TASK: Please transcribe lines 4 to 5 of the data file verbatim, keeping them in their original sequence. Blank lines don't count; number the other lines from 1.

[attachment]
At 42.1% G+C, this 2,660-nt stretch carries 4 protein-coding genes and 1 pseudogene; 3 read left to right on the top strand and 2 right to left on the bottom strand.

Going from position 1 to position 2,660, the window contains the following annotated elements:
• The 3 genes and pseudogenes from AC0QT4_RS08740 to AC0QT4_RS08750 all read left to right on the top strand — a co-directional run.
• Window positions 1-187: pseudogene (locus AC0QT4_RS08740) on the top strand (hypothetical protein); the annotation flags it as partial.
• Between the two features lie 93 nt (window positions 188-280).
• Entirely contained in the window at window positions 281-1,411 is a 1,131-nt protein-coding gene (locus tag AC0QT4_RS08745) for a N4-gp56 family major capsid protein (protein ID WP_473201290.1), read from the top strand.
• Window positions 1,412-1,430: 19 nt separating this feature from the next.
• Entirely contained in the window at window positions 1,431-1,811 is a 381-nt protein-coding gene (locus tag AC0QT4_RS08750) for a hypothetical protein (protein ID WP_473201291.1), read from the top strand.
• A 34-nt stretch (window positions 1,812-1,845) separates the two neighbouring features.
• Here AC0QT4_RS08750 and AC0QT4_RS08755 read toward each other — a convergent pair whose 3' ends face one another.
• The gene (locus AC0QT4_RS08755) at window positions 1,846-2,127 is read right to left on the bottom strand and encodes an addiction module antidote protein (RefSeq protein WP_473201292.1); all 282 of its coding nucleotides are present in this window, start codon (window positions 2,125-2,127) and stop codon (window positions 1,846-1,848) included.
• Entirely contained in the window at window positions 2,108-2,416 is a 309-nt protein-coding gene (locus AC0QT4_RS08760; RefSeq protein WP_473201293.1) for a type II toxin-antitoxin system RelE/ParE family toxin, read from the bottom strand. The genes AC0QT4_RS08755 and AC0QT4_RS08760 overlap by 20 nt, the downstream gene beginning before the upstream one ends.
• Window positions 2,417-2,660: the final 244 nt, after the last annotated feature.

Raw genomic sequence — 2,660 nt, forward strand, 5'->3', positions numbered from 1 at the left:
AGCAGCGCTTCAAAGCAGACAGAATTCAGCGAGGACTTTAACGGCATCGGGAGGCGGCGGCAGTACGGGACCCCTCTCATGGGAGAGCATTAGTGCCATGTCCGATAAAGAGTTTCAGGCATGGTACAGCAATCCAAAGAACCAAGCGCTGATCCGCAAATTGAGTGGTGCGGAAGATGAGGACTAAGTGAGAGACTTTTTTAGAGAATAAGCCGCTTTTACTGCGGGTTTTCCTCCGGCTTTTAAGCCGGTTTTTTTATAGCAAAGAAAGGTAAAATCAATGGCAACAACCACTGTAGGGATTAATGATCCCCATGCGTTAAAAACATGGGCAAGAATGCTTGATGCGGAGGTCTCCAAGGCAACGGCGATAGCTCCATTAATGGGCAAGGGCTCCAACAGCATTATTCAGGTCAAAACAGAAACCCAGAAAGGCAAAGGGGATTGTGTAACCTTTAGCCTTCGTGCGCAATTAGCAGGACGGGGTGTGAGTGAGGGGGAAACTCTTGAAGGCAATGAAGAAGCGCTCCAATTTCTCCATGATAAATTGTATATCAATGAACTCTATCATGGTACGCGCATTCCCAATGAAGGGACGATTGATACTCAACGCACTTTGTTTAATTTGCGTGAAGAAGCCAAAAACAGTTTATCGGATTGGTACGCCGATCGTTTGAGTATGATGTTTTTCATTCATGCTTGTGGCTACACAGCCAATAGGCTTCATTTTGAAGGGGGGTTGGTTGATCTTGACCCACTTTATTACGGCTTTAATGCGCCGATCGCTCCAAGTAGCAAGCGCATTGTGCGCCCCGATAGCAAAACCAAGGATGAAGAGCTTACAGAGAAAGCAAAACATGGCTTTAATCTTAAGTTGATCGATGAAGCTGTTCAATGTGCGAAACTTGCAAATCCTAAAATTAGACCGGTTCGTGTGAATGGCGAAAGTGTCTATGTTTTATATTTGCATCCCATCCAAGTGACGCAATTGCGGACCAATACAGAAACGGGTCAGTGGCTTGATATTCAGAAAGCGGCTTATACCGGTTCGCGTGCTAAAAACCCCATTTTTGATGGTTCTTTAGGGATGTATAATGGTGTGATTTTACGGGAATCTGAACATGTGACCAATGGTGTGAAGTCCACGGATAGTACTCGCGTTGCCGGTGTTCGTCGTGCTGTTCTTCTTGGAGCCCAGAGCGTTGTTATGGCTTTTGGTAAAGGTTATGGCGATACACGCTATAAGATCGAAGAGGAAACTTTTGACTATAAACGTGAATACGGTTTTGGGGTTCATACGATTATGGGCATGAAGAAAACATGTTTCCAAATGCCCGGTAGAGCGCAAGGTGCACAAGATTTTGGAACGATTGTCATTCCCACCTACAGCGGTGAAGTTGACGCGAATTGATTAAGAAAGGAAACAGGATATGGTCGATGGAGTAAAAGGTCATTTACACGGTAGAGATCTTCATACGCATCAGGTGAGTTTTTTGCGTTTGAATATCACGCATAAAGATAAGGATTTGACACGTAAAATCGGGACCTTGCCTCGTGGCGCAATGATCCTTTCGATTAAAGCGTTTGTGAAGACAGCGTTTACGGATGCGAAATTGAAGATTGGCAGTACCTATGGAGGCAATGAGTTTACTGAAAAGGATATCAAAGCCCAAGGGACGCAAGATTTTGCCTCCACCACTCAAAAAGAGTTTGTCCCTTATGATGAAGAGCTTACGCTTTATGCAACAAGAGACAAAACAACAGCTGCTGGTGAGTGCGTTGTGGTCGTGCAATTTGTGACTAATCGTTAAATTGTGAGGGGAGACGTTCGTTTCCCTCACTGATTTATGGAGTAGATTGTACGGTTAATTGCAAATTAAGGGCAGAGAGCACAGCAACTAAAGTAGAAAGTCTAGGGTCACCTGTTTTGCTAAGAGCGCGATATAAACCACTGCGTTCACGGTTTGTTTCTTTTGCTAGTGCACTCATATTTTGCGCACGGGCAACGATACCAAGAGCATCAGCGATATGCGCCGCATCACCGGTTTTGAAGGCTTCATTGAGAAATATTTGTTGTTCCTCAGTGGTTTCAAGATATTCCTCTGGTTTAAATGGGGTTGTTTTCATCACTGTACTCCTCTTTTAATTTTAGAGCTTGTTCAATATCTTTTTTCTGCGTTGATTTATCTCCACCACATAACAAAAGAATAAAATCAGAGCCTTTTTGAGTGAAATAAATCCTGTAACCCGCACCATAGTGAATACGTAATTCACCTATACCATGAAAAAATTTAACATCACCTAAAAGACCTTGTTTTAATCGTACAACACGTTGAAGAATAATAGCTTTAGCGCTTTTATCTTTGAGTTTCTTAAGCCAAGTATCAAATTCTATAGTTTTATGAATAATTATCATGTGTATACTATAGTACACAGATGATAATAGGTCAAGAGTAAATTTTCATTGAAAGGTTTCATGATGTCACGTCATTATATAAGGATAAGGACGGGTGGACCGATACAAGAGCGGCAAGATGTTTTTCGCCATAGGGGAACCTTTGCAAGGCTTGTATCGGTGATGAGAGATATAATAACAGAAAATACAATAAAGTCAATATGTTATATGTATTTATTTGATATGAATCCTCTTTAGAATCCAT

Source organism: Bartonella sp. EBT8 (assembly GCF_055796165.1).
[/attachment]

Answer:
• Window positions 1-187: pseudogene (locus AC0QT4_RS08740) on the top strand (hypothetical protein); the annotation flags it as partial.
• Between the two features lie 93 nt (window positions 188-280).